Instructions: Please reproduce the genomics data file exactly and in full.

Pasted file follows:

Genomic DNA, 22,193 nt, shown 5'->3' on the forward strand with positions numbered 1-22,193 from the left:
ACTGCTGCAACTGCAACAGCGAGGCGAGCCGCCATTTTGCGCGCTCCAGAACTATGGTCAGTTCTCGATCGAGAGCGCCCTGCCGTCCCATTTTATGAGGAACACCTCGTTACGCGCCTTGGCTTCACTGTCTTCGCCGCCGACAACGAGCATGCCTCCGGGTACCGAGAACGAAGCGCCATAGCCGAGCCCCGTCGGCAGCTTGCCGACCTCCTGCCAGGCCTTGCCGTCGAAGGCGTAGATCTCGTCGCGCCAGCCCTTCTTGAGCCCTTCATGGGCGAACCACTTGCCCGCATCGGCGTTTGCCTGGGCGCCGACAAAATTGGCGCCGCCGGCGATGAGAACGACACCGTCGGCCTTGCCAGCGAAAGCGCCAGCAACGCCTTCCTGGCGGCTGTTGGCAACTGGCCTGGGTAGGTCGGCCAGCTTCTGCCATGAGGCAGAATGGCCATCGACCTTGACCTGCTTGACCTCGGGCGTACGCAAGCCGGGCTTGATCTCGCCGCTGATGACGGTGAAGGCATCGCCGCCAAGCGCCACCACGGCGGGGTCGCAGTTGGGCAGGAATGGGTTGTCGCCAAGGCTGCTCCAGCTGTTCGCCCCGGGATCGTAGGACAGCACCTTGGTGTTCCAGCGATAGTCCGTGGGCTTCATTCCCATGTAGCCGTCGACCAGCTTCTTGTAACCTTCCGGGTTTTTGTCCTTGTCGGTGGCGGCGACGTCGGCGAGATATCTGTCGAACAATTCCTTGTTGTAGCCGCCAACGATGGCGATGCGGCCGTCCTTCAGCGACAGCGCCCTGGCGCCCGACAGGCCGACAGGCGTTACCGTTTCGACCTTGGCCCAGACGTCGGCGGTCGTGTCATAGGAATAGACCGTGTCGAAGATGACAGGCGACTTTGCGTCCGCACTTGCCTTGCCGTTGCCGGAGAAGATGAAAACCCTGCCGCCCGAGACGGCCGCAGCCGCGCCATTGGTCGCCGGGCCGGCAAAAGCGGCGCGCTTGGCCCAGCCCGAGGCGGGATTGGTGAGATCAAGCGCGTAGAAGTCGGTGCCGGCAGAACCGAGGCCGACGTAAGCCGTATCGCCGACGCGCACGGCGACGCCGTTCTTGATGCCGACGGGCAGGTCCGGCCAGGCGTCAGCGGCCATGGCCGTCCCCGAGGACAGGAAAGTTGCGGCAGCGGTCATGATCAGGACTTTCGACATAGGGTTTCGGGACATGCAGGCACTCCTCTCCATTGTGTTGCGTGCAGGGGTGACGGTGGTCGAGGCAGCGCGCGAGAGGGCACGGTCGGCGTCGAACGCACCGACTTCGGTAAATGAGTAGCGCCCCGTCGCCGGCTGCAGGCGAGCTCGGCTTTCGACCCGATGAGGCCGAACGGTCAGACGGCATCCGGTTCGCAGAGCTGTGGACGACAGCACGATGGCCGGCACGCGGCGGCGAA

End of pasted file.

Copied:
Genomic DNA, 22,193 nt, shown 5'->3' on the forward strand with positions numbered 1-22,193 from the left:
ACTGCTGCAACTGCAACAGCGAGGCGAGCCGCCATTTTGCGCGCTCCAGAACTATGGTCAGTTCTCGATCGAGAGCGCCCTGCCGTCCCATTTTATGAGGAACACCTCGTTACGCGCCTTGGCTTCACTGTCTTCGCCGCCGACAACGAGCATGCCTCCGGGTACCGAGAACGAAGCGCCATAGCCGAGCCCCGTCGGCAGCTTGCCGACCTCCTGCCAGGCCTTGCCGTCGAAGGCGTAGATCTCGTCGCGCCAGCCCTTCTTGAGCCCTTCATGGGCGAACCACTTGCCCGCATCGGCGTTTGCCTGGGCGCCGACAAAATTGGCGCCGCCGGCGATGAGAACGACACCGTCGGCCTTGCCAGCGAAAGCGCCAGCAACGCCTTCCTGGCGGCTGTTGGCAACTGGCCTGGGTAGGTCGGCCAGCTTCTGCCATGAGGCAGAATGGCCATCGACCTTGACCTGCTTGACCTCGGGCGTACGCAAGCCGGGCTTGATCTCGCCGCTGATGACGGTGAAGGCATCGCCGCCAAGCGCCACCACGGCGGGGTCGCAGTTGGGCAGGAATGGGTTGTCGCCAAGGCTGCTCCAGCTGTTCGCCCCGGGATCGTAGGACAGCACCTTGGTGTTCCAGCGATAGTCCGTGGGCTTCATTCCCATGTAGCCGTCGACCAGCTTCTTGTAACCTTCCGGGTTTTTGTCCTTGTCGGTGGCGGCGACGTCGGCGAGATATCTGTCGAACAATTCCTTGTTGTAGCCGCCAACGATGGCGATGCGGCCGTCCTTCAGCGACAGCGCCCTGGCGCCCGACAGGCCGACAGGCGTTACCGTTTCGACCTTGGCCCAGACGTCGGCGGTCGTGTCATAGGAATAGACCGTGTCGAAGATGACAGGCGACTTTGCGTCCGCACTTGCCTTGCCGTTGCCGGAGAAGATGAAAACCCTGCCGCCCGAGACGGCCGCAGCCGCGCCATTGGTCGCCGGGCCGGCAAAAGCGGCGCGCTTGGCCCAGCCCGAGGCGGGATTGGTGAGATCAAGCGCGTAGAAGTCGGTGCCGGCAGAACCGAGGCCGACGTAAGCCGTATCGCCGACGCGCACGGCGACGCCGTTCTTGATGCCGACGGGCAGGTCCGGCCAGGCGTCAGCGGCCATGGCCGTCCCCGAGGACAGGAAAGTTGCGGCAGCGGTCATGATCAGGACTTTCGACATAGGGTTTCGGGACATGCAGGCACTCCTCTCCATTGTGTTGCGTGCAGGGGTGACGGTGGTCGAGGCAGCGCGCGAGAGGGCACGGTCGGCGTCGAACGCACCGACTTCGGTAAATGAGTAGCGCCCCGTCGCCGGCTGCAGGCGAGCTCGGCTTTCGACCCGATGAGGCCGAACGGTCAGACGGCATCCGGTTCGCAGAGCTGTGGACGACAGCACGATGGCCGGCACGCGGCGGCGAA